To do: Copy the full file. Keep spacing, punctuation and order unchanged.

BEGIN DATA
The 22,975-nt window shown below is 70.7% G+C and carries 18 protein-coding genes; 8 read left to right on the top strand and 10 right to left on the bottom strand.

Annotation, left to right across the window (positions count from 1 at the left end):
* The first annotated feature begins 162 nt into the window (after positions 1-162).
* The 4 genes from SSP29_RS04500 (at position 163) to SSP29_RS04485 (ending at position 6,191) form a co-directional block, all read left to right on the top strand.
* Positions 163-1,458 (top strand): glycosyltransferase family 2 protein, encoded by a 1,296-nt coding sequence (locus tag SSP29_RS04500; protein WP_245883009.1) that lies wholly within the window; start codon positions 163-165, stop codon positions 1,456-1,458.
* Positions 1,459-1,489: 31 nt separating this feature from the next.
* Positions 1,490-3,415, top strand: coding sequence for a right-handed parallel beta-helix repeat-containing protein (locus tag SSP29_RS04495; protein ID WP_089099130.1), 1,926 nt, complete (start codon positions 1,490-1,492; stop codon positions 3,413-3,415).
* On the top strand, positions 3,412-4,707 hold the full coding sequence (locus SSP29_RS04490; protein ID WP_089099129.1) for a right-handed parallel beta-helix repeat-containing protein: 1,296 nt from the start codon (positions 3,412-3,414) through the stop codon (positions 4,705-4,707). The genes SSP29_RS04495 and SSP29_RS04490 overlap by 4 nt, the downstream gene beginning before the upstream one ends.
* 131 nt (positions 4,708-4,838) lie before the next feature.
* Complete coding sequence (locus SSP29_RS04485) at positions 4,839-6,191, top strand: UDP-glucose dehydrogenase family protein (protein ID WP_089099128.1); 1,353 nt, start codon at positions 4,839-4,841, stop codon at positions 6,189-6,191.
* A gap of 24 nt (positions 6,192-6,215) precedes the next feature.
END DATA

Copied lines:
The 22,975-nt window shown below is 70.7% G+C and carries 18 protein-coding genes; 8 read left to right on the top strand and 10 right to left on the bottom strand.

Annotation, left to right across the window (positions count from 1 at the left end):
* The first annotated feature begins 162 nt into the window (after positions 1-162).
* The 4 genes from SSP29_RS04500 (at position 163) to SSP29_RS04485 (ending at position 6,191) form a co-directional block, all read left to right on the top strand.
* Positions 163-1,458 (top strand): glycosyltransferase family 2 protein, encoded by a 1,296-nt coding sequence (locus tag SSP29_RS04500; protein WP_245883009.1) that lies wholly within the window; start codon positions 163-165, stop codon positions 1,456-1,458.
* Positions 1,459-1,489: 31 nt separating this feature from the next.
* Positions 1,490-3,415, top strand: coding sequence for a right-handed parallel beta-helix repeat-containing protein (locus tag SSP29_RS04495; protein ID WP_089099130.1), 1,926 nt, complete (start codon positions 1,490-1,492; stop codon positions 3,413-3,415).
* On the top strand, positions 3,412-4,707 hold the full coding sequence (locus SSP29_RS04490; protein ID WP_089099129.1) for a right-handed parallel beta-helix repeat-containing protein: 1,296 nt from the start codon (positions 3,412-3,414) through the stop codon (positions 4,705-4,707). The genes SSP29_RS04495 and SSP29_RS04490 overlap by 4 nt, the downstream gene beginning before the upstream one ends.
* 131 nt (positions 4,708-4,838) lie before the next feature.
* Complete coding sequence (locus SSP29_RS04485) at positions 4,839-6,191, top strand: UDP-glucose dehydrogenase family protein (protein ID WP_089099128.1); 1,353 nt, start codon at positions 4,839-4,841, stop codon at positions 6,189-6,191.
* A gap of 24 nt (positions 6,192-6,215) precedes the next feature.